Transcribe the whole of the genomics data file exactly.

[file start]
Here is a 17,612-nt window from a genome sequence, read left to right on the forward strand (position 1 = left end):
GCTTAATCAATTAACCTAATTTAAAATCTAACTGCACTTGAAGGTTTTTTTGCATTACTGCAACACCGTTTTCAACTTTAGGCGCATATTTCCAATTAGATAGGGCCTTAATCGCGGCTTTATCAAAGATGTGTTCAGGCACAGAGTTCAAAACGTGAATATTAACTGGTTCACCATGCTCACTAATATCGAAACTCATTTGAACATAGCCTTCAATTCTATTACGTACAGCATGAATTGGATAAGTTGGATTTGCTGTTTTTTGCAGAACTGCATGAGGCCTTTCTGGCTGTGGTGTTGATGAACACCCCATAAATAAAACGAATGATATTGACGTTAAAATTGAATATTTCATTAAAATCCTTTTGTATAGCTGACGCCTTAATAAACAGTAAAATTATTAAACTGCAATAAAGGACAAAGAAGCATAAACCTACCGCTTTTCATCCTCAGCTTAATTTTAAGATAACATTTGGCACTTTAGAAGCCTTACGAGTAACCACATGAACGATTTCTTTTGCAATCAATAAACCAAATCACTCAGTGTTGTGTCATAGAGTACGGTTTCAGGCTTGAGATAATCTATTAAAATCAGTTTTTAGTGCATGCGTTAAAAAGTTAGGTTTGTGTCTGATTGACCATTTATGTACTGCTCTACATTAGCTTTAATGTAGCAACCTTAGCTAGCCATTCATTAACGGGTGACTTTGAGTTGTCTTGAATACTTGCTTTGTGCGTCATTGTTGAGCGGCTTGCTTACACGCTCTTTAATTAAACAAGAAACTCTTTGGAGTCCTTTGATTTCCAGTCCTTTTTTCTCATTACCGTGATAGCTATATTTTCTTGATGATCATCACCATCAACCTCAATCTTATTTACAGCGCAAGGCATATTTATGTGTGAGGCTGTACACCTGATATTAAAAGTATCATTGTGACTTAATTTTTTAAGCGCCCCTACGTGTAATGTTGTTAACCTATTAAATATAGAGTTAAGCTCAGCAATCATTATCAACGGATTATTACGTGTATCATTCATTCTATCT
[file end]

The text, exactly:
Here is a 17,612-nt window from a genome sequence, read left to right on the forward strand (position 1 = left end):
GCTTAATCAATTAACCTAATTTAAAATCTAACTGCACTTGAAGGTTTTTTTGCATTACTGCAACACCGTTTTCAACTTTAGGCGCATATTTCCAATTAGATAGGGCCTTAATCGCGGCTTTATCAAAGATGTGTTCAGGCACAGAGTTCAAAACGTGAATATTAACTGGTTCACCATGCTCACTAATATCGAAACTCATTTGAACATAGCCTTCAATTCTATTACGTACAGCATGAATTGGATAAGTTGGATTTGCTGTTTTTTGCAGAACTGCATGAGGCCTTTCTGGCTGTGGTGTTGATGAACACCCCATAAATAAAACGAATGATATTGACGTTAAAATTGAATATTTCATTAAAATCCTTTTGTATAGCTGACGCCTTAATAAACAGTAAAATTATTAAACTGCAATAAAGGACAAAGAAGCATAAACCTACCGCTTTTCATCCTCAGCTTAATTTTAAGATAACATTTGGCACTTTAGAAGCCTTACGAGTAACCACATGAACGATTTCTTTTGCAATCAATAAACCAAATCACTCAGTGTTGTGTCATAGAGTACGGTTTCAGGCTTGAGATAATCTATTAAAATCAGTTTTTAGTGCATGCGTTAAAAAGTTAGGTTTGTGTCTGATTGACCATTTATGTACTGCTCTACATTAGCTTTAATGTAGCAACCTTAGCTAGCCATTCATTAACGGGTGACTTTGAGTTGTCTTGAATACTTGCTTTGTGCGTCATTGTTGAGCGGCTTGCTTACACGCTCTTTAATTAAACAAGAAACTCTTTGGAGTCCTTTGATTTCCAGTCCTTTTTTCTCATTACCGTGATAGCTATATTTTCTTGATGATCATCACCATCAACCTCAATCTTATTTACAGCGCAAGGCATATTTATGTGTGAGGCTGTACACCTGATATTAAAAGTATCATTGTGACTTAATTTTTTAAGCGCCCCTACGTGTAATGTTGTTAACCTATTAAATATAGAGTTAAGCTCAGCAATCATTATCAACGGATTATTACGTGTATCATTCATTCTATCT